Back downstairs we worked on one spellbook together with me modelling a few examples to spark her own imagination.

Alice came up with lots of wonderful ideas of her own for spells.

She had a good go at copying a few words as well as writing lots of numbers for quantities for ingredients. So we got lovely mark-making, imagination and maths from this part of our play. I particularly like her frog.

It kept her attention for a good while and she filled two books with spells before taking her book off to find her wand and cauldron.

All kitted up we headed out. Alice was keen to find a stick as she felt Amy missed out on a wand yesterday. She found one quickly and got a basic wand constructed.

She had a good play around the den making her spells.

And then a bit of a rest and a snack together.

Amy took some spectacular bee photos with the macro lens.

Mine less so, but I was using the mid range lens rather than the macro.

All in all a magical adventure out. The fact that Alice referred to it as an adventure when we returned home makes me feel I did something right.

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30 Days Wild: Day 14-Stick wands

I was asked yesterday if I’d like to feature as a guest blog on Little Acorns website. They are an online shop selling nice open-ended wood toys. Lots of nice toys for young minds to explore. They are looking to feature several dad’s blogs about 30 days wild and they asked if they could feature my Ladybird Maths blog. So, it’s up on their site. It’s nice to know the blogs are being read and even nicer that people feel there worth sharing.

For tea earlier in the week we made our own pizzas with bases we got from the eco pantry at Alice’s nursery. They’ve carried on opening it during lockdown with social distancing in place. The eco pantry gets given food from the supermarkets that for various reasons isn’t going to be sold. It’s either about to go out of date or the labels were done wrong or they’ve just got too much of something. It would contribute to the problem of food waste. So for a pound a visit we get to choose 7 items. These schemes are massively useful for helping the environment as it means perfectly good food doesn’t go to waste, so more food doesn’t need to be sold in its place.

Alice enjoyed the process of making it though she was fussier about eating it.

Then we started yesterday with a quick craft job. We had a pile of circles left from our fish plates and I’d mentioned we could make a very hungry caterpillar.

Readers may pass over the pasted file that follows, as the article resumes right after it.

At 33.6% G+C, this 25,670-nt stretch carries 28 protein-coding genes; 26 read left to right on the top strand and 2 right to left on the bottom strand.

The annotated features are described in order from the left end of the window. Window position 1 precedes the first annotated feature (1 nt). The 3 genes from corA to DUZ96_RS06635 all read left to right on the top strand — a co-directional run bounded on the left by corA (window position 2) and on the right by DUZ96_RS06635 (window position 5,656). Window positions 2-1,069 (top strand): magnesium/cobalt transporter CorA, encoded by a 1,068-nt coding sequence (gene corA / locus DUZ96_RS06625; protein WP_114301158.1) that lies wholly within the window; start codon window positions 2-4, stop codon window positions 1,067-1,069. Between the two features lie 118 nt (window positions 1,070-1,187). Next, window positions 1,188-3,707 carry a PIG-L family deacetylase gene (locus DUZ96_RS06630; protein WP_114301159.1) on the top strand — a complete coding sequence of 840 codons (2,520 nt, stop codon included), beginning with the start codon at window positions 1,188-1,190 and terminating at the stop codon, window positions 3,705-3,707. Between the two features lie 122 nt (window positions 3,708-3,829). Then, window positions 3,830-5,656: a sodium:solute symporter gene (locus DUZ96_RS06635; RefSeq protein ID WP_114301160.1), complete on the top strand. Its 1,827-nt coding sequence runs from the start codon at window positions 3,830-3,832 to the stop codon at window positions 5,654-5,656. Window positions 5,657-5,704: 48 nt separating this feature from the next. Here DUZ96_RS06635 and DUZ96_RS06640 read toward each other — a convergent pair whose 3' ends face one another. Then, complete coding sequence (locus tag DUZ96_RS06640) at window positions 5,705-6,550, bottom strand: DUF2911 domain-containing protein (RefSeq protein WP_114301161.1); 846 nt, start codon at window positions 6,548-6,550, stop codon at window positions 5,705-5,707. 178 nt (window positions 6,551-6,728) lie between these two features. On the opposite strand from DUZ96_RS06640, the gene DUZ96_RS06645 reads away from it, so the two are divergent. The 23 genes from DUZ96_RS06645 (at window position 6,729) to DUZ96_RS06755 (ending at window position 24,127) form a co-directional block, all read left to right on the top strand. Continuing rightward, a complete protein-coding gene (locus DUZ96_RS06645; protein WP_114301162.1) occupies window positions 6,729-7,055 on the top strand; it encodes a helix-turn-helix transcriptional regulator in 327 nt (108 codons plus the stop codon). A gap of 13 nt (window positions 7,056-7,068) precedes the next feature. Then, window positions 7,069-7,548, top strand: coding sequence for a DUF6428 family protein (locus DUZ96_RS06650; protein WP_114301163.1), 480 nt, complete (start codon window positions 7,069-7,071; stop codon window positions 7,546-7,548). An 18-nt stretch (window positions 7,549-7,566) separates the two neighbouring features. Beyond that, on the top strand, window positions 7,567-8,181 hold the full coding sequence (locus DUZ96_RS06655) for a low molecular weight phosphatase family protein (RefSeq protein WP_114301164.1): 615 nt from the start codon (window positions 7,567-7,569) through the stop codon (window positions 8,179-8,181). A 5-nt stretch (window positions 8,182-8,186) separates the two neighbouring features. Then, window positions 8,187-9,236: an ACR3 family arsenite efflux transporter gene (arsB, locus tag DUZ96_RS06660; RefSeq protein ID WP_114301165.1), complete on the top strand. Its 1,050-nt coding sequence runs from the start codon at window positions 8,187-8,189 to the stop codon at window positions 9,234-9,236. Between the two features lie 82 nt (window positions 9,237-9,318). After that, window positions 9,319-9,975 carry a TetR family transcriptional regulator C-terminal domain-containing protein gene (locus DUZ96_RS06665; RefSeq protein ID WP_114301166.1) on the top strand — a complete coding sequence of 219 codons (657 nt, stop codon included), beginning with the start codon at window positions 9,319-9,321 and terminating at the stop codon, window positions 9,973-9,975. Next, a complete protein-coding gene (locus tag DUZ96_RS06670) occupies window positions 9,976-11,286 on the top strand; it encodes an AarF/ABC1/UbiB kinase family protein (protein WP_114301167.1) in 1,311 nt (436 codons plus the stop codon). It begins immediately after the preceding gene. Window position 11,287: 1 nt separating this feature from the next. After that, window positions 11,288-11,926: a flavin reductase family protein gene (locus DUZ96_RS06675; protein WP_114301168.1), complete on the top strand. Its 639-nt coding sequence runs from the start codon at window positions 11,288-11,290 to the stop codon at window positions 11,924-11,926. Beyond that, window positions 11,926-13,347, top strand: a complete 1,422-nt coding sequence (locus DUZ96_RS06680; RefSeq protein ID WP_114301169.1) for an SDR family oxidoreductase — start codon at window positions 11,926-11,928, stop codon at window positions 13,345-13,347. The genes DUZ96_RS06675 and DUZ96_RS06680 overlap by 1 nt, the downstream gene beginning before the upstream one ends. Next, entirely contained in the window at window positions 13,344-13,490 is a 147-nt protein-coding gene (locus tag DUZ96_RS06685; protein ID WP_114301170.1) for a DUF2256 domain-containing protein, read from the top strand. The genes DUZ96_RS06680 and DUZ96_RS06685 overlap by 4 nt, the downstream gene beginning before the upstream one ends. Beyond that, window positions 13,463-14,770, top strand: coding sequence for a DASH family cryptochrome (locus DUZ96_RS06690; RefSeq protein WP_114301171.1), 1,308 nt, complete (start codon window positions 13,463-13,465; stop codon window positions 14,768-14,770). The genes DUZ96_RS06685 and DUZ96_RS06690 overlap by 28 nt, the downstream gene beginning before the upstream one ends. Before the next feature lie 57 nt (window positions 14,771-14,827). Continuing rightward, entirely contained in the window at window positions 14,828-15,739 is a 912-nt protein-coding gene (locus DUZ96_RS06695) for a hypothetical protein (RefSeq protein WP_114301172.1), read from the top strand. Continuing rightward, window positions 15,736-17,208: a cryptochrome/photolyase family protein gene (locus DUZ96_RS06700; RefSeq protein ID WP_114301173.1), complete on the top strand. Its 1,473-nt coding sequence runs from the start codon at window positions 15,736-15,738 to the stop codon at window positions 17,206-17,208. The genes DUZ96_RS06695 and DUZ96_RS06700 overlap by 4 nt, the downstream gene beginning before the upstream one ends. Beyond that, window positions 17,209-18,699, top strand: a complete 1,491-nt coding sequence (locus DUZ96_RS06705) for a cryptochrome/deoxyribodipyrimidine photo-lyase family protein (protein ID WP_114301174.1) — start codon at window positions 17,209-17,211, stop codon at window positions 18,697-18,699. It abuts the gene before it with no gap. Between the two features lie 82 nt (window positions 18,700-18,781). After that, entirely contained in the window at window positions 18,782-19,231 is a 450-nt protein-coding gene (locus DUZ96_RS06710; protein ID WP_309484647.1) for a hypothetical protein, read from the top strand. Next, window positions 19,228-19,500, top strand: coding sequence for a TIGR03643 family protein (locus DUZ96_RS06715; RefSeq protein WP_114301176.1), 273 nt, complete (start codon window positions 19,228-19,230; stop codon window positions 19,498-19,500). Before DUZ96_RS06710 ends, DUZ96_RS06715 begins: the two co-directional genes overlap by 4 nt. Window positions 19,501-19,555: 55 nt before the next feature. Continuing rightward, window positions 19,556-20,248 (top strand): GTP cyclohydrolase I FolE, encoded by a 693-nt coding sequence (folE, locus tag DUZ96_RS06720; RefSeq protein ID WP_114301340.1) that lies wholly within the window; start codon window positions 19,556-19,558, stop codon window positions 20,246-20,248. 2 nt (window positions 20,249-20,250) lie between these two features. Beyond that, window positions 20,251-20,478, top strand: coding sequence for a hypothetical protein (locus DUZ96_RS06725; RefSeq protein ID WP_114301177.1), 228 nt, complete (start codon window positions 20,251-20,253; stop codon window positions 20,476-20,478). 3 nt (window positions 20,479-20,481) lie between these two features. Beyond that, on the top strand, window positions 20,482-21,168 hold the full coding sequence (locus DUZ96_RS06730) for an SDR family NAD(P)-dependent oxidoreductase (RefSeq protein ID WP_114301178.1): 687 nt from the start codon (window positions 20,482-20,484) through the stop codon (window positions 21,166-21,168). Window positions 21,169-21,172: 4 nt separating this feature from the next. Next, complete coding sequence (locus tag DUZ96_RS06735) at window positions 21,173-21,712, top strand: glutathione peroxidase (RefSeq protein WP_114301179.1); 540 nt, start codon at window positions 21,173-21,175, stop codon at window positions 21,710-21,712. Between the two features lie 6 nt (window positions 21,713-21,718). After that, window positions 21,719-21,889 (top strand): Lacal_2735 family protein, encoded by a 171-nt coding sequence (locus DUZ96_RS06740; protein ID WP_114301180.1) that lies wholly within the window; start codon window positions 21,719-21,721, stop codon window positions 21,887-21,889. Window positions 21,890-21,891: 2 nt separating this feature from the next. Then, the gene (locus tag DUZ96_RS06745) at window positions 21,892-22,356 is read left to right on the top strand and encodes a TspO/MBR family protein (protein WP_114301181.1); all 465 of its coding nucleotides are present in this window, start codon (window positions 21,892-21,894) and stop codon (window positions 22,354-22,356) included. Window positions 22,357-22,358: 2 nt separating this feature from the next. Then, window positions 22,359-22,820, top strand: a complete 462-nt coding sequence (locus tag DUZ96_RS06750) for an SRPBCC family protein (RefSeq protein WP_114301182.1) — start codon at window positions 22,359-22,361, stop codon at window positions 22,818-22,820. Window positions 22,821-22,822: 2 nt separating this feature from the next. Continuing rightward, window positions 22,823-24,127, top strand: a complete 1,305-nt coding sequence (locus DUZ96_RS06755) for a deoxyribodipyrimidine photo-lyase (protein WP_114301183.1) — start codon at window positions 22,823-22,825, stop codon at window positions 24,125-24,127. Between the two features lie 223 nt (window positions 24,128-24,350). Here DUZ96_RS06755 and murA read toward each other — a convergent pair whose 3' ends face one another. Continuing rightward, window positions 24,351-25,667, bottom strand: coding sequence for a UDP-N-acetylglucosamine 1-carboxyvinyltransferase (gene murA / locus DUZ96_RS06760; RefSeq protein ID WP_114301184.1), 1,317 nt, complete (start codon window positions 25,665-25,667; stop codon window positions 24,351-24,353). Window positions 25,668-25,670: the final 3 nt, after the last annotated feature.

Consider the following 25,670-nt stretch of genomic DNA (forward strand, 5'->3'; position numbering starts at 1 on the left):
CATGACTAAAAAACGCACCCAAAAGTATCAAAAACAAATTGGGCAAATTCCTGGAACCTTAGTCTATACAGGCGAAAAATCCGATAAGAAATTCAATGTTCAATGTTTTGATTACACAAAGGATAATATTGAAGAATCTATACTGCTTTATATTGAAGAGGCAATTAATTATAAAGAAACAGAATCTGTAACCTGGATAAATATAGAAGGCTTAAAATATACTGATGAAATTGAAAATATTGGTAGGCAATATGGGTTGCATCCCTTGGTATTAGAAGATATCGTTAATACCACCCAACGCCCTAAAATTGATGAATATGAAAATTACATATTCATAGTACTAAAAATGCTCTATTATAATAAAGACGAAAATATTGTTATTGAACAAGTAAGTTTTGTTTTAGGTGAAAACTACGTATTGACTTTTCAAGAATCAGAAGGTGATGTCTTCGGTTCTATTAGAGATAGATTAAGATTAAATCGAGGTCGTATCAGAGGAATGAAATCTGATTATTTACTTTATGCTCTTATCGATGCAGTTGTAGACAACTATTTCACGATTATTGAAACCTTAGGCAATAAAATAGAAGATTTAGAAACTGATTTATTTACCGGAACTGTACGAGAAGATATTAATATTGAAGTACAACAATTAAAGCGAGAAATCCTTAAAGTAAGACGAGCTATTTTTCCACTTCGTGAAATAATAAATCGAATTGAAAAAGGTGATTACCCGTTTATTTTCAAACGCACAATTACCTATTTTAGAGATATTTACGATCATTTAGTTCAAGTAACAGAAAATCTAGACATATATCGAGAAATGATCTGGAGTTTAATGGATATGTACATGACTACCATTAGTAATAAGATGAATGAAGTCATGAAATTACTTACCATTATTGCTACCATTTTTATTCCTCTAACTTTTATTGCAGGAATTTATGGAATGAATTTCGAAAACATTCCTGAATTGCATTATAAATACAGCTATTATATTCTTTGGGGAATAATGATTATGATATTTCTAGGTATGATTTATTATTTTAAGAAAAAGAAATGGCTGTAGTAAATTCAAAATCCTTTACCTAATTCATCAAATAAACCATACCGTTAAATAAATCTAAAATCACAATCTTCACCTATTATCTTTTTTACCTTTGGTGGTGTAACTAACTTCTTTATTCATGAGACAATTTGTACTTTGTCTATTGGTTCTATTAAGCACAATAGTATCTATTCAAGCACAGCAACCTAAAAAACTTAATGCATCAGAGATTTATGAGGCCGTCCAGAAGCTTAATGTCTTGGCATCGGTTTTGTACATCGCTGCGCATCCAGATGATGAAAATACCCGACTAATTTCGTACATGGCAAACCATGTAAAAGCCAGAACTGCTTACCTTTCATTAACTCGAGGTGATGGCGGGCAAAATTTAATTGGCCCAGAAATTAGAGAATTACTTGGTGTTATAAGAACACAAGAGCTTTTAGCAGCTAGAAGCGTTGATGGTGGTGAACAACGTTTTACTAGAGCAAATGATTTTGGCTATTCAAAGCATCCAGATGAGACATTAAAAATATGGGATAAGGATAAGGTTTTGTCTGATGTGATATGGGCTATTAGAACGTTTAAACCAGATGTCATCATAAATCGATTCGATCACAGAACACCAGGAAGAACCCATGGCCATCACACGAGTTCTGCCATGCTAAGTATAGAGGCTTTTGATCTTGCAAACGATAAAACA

Then Alice decided she wanted to make a chrysalis and draw a butterfly.

A nice little picture.

Then as the rain was looking like it would hold off and the wind had died down we made it out for a walk. We found a delightful little hoverfly straight out the door on the ferns.

On the walk to the park, we spotted plenty of wildflowers in the wall that borders the park.

Ivy leaved toadflax scrambling along the wall.

I think this is yellow cordalis, a member of the poppy family.

And a tiny Asplenium scolopendrium in the wall.

One of the activities I’d had at the back of mind for 30 days wild was to play stick wands and we found a perfect stick as we entered the park.

The meadow area is still in full buttercup glory mode.

There are still lots of ladybird larvae to be found.

And a few moved onto pupa.

The den area had been moved around a bit again and Alice decided she was going to make potions with the grass seed heads.

Then using a bit of florist wire we added a few found items to her wand.

And she cast lots of spells.

Across the bigger of the fields a sea fret was blowing in. Possibly as a result of Alice’s spells and potions.

Back at home we looked at adding to the wand from the craft box. A bit of ribbon, a flower hair slide and some string around the handle for ease of grip.

A pretty snazzy wand.

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30 Days Wild: Day 13-Plate fish

Alice has been talking about Uncle Richard who works at the Deep a lot this week. And as we live by the sea I felt we should really do a few more 30 days activities around the sea. We started off by reading the beautiful story of the rainbow fish. In the story the rainbow fish has many glittering scales and he learns to be kind and share his scales. I thought it would be nice to make one of the fish he shared his scales too.

We started by using a plate and cutting off most of the edge just leaving a little bit for fins. We got a triangle out for a mouth which we saved for a tail.

We then painted the whole plate. Alice wanted hers all red. If you are doing a job like this get the big brushes out, otherwise the interest goes before they’ve even finished the first part. Then you end up dealing with a sulky child who doesn’t want to do the craft activity you imagined would be wonderful.

We had some sticker eyes to choose from in the craft box but you could use googly eyes, draw it on or cut a circle of white.

We then used a circle hole punch to make lots of scales in colours Alice picked. She then glued them on around her fish.

Then once it had all dried we put the tales on. I think they were pretty effective for a simple craft where Alice could do most of it unaided. She’s happy with it but still more excited for eating our gingerbread from the day before.

We’ve got a few more wet days ahead so looking at a few more days of sticking close to home. So looking at a few more activities inside and in the garden. Got a good list of ideas ready though so should be fine.

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30 Days Wild: Day 11-Flower card

After a busy day previously and as it was pretty gloomy and wet outside I settled on a quiet day. Alice was keen to make a card for the staff at her nursery. So, I thought we could use the pressed flowers from earlier in the week. We selected a card and an envelope to construct it.

Alice arranged the flowers on the card and we put it in a laminating sheet.